The cliched over-used adages about sleeping early might not be something that most people take seriously but cardiologists and sleep experts swear to them. Doctors say that losing quality and quantity sleep is detrimental to our health. Senior interventional cardiologist, Dr. Nilesh Gautam says, “Sleep disorders cause an increase in blood pressure, heart rate and thyroid hormones, which is indicative of a stress response. This leads to increase heart attack and heart failures.” Experts reiterate that people who sleep less than seven hours per day have an increased risk of heart disease, and this is true regardless of other factors that influence heart health like age, weight, smoking and exercise habits.

CONNECT BETWEEN HEART-HEALTH AND  SLEEP DURATION:-   Sleep-deprived people show less variability in their heart rate, state doctors. Dr Gautam explains, “Instead of fluctuating normally the heart rate usually stays elevated and this is not a good sigh. It mimics a situation of heightened stress.” Lack of sleep can increase insulin resistance, a risk factor for the development of type 2 diabetes and heart disease.  He adds, “Shortened sleep can increase CRP or C-reactive protein, which is released during stress and inflammation. If CRP is high, it’s a risk factor for cardiovascular and heart disease. Shortened sleep also interferes with appetite regulation. So the individual may end up eating more or consuming food that’s unhealthy for the heart.”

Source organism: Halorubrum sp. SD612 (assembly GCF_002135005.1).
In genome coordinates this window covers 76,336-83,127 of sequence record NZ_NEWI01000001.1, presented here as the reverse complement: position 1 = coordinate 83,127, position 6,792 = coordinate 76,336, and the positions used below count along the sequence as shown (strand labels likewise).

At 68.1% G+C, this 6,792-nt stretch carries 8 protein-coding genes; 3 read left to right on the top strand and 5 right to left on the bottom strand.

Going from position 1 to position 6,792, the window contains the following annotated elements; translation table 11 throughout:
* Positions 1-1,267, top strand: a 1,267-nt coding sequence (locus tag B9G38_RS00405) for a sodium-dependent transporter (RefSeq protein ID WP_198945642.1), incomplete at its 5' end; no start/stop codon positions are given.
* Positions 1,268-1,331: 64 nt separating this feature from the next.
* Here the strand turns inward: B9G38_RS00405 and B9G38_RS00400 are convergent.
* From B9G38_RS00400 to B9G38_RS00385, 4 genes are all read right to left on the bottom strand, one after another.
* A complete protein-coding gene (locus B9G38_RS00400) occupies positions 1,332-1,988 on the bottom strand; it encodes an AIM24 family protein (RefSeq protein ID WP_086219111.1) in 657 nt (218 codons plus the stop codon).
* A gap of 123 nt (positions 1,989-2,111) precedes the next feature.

SLEEP DISORDER AND INCREASED RISK OF  HEART ATTACK, STROKE:-   Research shows increased incidence of heart attack or stroke linked to sleep deprivation or excess sleep. Cardiac electro physiologist, Dr. Santhosh Kumar Dora says, “As per a meta analysis in a European heart journal, short sleepers with less than six hours of sleep run 40 percent increased risk of coronary artery disease and 15 percent of stroke. Similarly those who sleep more than nine hours have 38 percent and 65 percent of increased risk of coronary artery disease and stroke respectively”.  A recent study also has confirmed increased association of heart attack and stroke with sleep deprivation.

Doctors state that short sleepers tend to have faster heart rate and higher blood pressure which expose them to a higher risk of cardiovascular diseases. They tend to have insulin resistance leading to increased incidence of diabetes mellitus.  The C-reactive protein, a inflammation marker and risk factor for coronary artery disease, stays elevated in sleep-deprived people. The coronary calcium score is more in short sleepers. All these are considered as risk factors for both heart attack and stroke.


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